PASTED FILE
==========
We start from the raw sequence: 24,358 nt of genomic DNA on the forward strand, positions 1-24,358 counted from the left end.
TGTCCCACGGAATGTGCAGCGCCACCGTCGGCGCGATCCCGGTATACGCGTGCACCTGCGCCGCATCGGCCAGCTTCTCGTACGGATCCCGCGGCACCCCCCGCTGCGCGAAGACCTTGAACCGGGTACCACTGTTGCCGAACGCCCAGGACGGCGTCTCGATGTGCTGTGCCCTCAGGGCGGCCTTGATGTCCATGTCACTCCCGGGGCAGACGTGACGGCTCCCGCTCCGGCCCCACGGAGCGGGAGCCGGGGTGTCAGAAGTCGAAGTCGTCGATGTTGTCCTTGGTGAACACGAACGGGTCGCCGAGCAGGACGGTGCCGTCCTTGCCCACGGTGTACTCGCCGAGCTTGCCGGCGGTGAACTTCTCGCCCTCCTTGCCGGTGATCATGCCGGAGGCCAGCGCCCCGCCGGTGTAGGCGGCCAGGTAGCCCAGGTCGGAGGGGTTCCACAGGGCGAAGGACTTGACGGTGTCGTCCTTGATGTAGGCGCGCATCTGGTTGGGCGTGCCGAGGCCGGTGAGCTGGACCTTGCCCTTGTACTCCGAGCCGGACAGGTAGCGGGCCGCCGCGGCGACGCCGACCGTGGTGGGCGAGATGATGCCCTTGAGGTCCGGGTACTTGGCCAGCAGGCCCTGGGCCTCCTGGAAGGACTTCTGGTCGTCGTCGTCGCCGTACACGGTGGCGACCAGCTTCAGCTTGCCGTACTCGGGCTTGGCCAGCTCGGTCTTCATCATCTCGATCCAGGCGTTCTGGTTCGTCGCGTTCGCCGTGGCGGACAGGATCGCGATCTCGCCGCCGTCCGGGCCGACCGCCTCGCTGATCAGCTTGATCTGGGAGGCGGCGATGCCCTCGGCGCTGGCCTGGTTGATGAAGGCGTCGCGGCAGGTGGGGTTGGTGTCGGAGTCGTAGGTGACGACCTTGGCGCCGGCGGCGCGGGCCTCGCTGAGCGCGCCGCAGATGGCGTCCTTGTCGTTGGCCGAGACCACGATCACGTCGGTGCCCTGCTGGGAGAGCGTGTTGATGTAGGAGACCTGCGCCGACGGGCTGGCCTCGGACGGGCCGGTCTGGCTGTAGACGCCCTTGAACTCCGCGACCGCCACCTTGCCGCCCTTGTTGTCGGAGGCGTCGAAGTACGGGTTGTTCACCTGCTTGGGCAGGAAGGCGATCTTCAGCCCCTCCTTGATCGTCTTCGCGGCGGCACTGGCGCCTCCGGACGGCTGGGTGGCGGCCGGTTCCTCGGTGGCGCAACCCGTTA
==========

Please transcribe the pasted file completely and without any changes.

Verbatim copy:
We start from the raw sequence: 24,358 nt of genomic DNA on the forward strand, positions 1-24,358 counted from the left end.
TGTCCCACGGAATGTGCAGCGCCACCGTCGGCGCGATCCCGGTATACGCGTGCACCTGCGCCGCATCGGCCAGCTTCTCGTACGGATCCCGCGGCACCCCCCGCTGCGCGAAGACCTTGAACCGGGTACCACTGTTGCCGAACGCCCAGGACGGCGTCTCGATGTGCTGTGCCCTCAGGGCGGCCTTGATGTCCATGTCACTCCCGGGGCAGACGTGACGGCTCCCGCTCCGGCCCCACGGAGCGGGAGCCGGGGTGTCAGAAGTCGAAGTCGTCGATGTTGTCCTTGGTGAACACGAACGGGTCGCCGAGCAGGACGGTGCCGTCCTTGCCCACGGTGTACTCGCCGAGCTTGCCGGCGGTGAACTTCTCGCCCTCCTTGCCGGTGATCATGCCGGAGGCCAGCGCCCCGCCGGTGTAGGCGGCCAGGTAGCCCAGGTCGGAGGGGTTCCACAGGGCGAAGGACTTGACGGTGTCGTCCTTGATGTAGGCGCGCATCTGGTTGGGCGTGCCGAGGCCGGTGAGCTGGACCTTGCCCTTGTACTCCGAGCCGGACAGGTAGCGGGCCGCCGCGGCGACGCCGACCGTGGTGGGCGAGATGATGCCCTTGAGGTCCGGGTACTTGGCCAGCAGGCCCTGGGCCTCCTGGAAGGACTTCTGGTCGTCGTCGTCGCCGTACACGGTGGCGACCAGCTTCAGCTTGCCGTACTCGGGCTTGGCCAGCTCGGTCTTCATCATCTCGATCCAGGCGTTCTGGTTCGTCGCGTTCGCCGTGGCGGACAGGATCGCGATCTCGCCGCCGTCCGGGCCGACCGCCTCGCTGATCAGCTTGATCTGGGAGGCGGCGATGCCCTCGGCGCTGGCCTGGTTGATGAAGGCGTCGCGGCAGGTGGGGTTGGTGTCGGAGTCGTAGGTGACGACCTTGGCGCCGGCGGCGCGGGCCTCGCTGAGCGCGCCGCAGATGGCGTCCTTGTCGTTGGCCGAGACCACGATCACGTCGGTGCCCTGCTGGGAGAGCGTGTTGATGTAGGAGACCTGCGCCGACGGGCTGGCCTCGGACGGGCCGGTCTGGCTGTAGACGCCCTTGAACTCCGCGACCGCCACCTTGCCGCCCTTGTTGTCGGAGGCGTCGAAGTACGGGTTGTTCACCTGCTTGGGCAGGAAGGCGATCTTCAGCCCCTCCTTGATCGTCTTCGCGGCGGCACTGGCGCCTCCGGACGGCTGGGTGGCGGCCGGTTCCTCGGTGGCGCAACCCGTTA